PITTSBURGH — Facing the challenge of fewer priests available to shepherd the faithful and administer the sacraments, the bishop of Pittsburgh is testing out new options where experienced deacons step up to the challenge of running parish operations.
This summer, the diocese plans to roll out three pilot models at three parishes that employ deacons as parish administrators. Bishop David Zubik told the Register that the move dovetails with his evangelical vision of the “Church Alive” in Pittsburgh, by making sure the diocese has tried-and-true “options” — all canon-law approved — that it can use both now and in the future to help him provide for the temporal and spiritual needs of parishes.
“This is for now and the future, because we have to be prepared for the challenges ahead,” he said. “This is not in any way, shape or form a Band-Aid approach.”
The bishop said the idea originated out of a discussion with his priests. The diocese’s largest classes of priests, men from the baby-boomer generation, were ordained in the 1970s, and they are now nearing retirement age. However, Bishop Zubik said that a number of priests told him they would be willing to continue as active priests “if you can get us a little help with administration.”
Bishop Zubik then consulted with his permanent deacons, who said they had some “heavy hitters” with both administration and ministry experience who could fill the administrative roles. They agreed to the idea, so long as it was voluntary and not expected of every deacon.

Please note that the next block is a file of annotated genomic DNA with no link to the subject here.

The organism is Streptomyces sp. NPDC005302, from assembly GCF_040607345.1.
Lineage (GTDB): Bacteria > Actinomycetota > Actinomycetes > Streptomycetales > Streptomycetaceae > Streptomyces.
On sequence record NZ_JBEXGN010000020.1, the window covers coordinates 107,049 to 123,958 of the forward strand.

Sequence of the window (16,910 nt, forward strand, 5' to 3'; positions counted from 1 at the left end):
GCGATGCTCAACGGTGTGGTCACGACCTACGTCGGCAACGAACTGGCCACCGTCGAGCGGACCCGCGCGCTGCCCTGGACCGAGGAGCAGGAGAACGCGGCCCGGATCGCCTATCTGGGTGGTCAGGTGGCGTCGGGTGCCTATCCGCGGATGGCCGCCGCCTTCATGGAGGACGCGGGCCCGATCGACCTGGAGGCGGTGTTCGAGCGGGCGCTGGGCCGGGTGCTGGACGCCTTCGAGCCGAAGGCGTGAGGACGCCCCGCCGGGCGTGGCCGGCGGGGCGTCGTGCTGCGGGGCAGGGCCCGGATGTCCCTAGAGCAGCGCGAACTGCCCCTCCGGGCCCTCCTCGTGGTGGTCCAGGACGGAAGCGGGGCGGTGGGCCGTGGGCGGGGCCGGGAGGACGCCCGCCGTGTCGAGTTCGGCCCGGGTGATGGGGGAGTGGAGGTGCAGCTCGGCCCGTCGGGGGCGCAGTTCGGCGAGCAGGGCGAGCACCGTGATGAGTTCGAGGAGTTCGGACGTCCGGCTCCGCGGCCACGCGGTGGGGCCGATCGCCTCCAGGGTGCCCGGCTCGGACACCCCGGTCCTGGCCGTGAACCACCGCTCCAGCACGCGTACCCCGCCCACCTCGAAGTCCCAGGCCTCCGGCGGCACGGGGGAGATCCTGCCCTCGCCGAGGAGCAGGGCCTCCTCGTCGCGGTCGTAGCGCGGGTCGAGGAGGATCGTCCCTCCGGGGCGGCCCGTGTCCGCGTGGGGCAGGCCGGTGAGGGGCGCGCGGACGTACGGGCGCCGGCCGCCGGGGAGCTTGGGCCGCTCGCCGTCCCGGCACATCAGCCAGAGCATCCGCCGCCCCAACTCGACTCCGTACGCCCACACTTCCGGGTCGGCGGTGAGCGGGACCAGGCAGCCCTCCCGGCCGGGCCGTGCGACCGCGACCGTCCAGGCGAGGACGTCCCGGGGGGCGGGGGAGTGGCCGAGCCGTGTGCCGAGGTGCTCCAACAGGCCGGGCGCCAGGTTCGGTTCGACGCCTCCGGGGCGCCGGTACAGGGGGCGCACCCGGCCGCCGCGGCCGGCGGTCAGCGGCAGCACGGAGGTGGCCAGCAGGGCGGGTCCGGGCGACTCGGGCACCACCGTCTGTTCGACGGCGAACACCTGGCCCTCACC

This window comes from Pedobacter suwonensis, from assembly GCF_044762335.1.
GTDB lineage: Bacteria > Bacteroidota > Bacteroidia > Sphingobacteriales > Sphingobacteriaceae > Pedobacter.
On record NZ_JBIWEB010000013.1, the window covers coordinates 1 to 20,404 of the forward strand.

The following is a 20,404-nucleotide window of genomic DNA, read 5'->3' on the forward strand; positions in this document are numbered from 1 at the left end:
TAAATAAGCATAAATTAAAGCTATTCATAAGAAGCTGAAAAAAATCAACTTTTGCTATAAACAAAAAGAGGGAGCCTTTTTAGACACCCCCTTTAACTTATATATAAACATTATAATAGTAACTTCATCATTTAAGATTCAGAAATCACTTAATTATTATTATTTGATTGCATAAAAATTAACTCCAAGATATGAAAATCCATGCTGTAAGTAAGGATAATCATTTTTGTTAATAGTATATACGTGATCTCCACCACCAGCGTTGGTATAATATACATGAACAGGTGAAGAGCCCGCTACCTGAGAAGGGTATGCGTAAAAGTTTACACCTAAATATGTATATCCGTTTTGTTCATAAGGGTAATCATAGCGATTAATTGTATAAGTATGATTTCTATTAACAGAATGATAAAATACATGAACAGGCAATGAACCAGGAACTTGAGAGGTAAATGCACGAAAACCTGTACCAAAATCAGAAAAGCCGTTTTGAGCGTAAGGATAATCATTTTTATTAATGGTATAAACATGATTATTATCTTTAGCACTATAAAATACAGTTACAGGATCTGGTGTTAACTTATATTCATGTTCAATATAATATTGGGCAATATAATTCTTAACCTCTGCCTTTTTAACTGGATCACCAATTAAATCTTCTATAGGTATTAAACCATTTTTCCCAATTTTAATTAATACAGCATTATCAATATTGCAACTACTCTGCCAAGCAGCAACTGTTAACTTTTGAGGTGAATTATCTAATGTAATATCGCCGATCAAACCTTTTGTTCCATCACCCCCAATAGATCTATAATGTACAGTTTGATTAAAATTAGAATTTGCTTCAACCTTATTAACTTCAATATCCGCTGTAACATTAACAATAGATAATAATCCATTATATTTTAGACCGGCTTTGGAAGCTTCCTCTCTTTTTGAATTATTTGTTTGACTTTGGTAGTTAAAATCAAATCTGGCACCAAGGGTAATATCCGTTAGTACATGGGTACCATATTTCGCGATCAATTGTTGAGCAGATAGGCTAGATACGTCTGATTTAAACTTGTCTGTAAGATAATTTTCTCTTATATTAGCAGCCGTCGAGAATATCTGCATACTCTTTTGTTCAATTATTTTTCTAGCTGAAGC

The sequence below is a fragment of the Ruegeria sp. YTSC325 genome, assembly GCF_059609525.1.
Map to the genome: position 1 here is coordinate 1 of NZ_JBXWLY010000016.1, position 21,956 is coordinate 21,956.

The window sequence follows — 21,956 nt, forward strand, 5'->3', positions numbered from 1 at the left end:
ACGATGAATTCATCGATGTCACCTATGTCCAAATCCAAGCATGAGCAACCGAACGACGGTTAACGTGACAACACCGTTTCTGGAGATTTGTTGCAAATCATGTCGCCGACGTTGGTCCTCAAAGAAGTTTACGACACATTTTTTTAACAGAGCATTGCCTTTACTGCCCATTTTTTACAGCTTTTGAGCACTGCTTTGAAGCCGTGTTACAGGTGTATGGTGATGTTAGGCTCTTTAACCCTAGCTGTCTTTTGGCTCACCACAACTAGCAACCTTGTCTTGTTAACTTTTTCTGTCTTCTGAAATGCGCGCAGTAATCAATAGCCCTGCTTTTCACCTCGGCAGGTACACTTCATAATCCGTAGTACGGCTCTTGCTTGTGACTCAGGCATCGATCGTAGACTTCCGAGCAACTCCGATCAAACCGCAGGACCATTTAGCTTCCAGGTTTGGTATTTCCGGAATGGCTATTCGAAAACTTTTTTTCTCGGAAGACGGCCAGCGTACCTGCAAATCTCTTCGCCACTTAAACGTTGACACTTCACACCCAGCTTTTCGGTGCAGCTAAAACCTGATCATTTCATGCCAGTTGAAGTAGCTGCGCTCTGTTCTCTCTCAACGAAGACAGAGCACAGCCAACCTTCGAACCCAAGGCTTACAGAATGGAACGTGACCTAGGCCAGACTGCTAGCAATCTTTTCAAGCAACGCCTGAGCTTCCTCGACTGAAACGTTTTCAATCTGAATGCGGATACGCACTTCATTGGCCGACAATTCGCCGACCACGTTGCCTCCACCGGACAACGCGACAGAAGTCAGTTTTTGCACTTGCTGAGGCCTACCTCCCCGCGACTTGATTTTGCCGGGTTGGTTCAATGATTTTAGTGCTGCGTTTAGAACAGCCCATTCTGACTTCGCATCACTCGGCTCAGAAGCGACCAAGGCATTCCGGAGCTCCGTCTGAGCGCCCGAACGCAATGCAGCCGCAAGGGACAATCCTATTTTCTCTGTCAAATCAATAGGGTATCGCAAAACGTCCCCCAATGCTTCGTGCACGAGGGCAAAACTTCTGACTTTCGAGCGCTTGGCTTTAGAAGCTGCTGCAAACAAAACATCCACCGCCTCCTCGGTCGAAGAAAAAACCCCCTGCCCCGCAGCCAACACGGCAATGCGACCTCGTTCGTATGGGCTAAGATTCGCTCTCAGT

Although Bishop Zubik said he is “blessed to have a steady increase of vocations” — he has 40 seminarians and will ordain six men to the priesthood this year — the diocese’s ordination rate is outpaced by the retirement rate. Canon law allows bishops to appoint a parish administrator other than a priest, with permanent deacons being first in the order of preference, followed by religious and lay faithful, when the diocese does not have enough priests to function as pastors and full-time administrators.
The diocese is exploring three models that will allow deacons to take up the work of a parish’s day-to-day operations and free up priests — especially those working past retirement age — to carry out the sacramental ministry of a pastor.
The first model involves a deacon helping a pastor with the administration of the parish. The second involves the deacon taking on administrative parish work for a team of priests responsible for a parish or parishes. The third involves a deacon taking on administrative duties where no priest resides at the parish. However, the regional vicar will have responsibility for the care of souls in such a parish.